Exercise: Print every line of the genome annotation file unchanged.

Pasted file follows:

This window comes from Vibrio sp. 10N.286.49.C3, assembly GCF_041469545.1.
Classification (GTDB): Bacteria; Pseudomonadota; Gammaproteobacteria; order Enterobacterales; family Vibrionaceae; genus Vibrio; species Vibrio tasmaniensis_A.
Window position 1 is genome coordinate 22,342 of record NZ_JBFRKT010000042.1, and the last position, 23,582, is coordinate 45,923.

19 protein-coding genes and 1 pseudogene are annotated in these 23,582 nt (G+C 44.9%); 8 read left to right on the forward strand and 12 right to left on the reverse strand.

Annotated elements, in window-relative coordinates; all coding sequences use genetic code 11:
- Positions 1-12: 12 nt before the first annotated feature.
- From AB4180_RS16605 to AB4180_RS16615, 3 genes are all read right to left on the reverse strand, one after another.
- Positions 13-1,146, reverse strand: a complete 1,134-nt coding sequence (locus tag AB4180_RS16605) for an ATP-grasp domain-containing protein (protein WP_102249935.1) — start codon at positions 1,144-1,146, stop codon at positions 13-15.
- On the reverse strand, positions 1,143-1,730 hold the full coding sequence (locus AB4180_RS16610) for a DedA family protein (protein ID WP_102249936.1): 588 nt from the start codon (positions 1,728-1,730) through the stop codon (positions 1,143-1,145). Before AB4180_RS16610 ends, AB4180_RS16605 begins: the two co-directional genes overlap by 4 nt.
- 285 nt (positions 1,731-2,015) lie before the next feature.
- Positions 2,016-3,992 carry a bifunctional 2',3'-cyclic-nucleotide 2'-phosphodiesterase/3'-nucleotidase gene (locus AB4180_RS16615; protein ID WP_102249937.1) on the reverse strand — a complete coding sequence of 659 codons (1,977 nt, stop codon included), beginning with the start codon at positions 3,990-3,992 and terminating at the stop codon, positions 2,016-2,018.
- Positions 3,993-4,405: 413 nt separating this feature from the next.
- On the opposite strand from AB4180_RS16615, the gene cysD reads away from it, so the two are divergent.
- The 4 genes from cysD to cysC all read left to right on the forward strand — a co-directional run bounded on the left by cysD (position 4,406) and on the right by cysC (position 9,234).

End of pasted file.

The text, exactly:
This window comes from Vibrio sp. 10N.286.49.C3, assembly GCF_041469545.1.
Classification (GTDB): Bacteria; Pseudomonadota; Gammaproteobacteria; order Enterobacterales; family Vibrionaceae; genus Vibrio; species Vibrio tasmaniensis_A.
Window position 1 is genome coordinate 22,342 of record NZ_JBFRKT010000042.1, and the last position, 23,582, is coordinate 45,923.

19 protein-coding genes and 1 pseudogene are annotated in these 23,582 nt (G+C 44.9%); 8 read left to right on the forward strand and 12 right to left on the reverse strand.

Annotated elements, in window-relative coordinates; all coding sequences use genetic code 11:
- Positions 1-12: 12 nt before the first annotated feature.
- From AB4180_RS16605 to AB4180_RS16615, 3 genes are all read right to left on the reverse strand, one after another.
- Positions 13-1,146, reverse strand: a complete 1,134-nt coding sequence (locus tag AB4180_RS16605) for an ATP-grasp domain-containing protein (protein WP_102249935.1) — start codon at positions 1,144-1,146, stop codon at positions 13-15.
- On the reverse strand, positions 1,143-1,730 hold the full coding sequence (locus AB4180_RS16610) for a DedA family protein (protein ID WP_102249936.1): 588 nt from the start codon (positions 1,728-1,730) through the stop codon (positions 1,143-1,145). Before AB4180_RS16610 ends, AB4180_RS16605 begins: the two co-directional genes overlap by 4 nt.
- 285 nt (positions 1,731-2,015) lie before the next feature.
- Positions 2,016-3,992 carry a bifunctional 2',3'-cyclic-nucleotide 2'-phosphodiesterase/3'-nucleotidase gene (locus AB4180_RS16615; protein ID WP_102249937.1) on the reverse strand — a complete coding sequence of 659 codons (1,977 nt, stop codon included), beginning with the start codon at positions 3,990-3,992 and terminating at the stop codon, positions 2,016-2,018.
- Positions 3,993-4,405: 413 nt separating this feature from the next.
- On the opposite strand from AB4180_RS16615, the gene cysD reads away from it, so the two are divergent.
- The 4 genes from cysD to cysC all read left to right on the forward strand — a co-directional run bounded on the left by cysD (position 4,406) and on the right by cysC (position 9,234).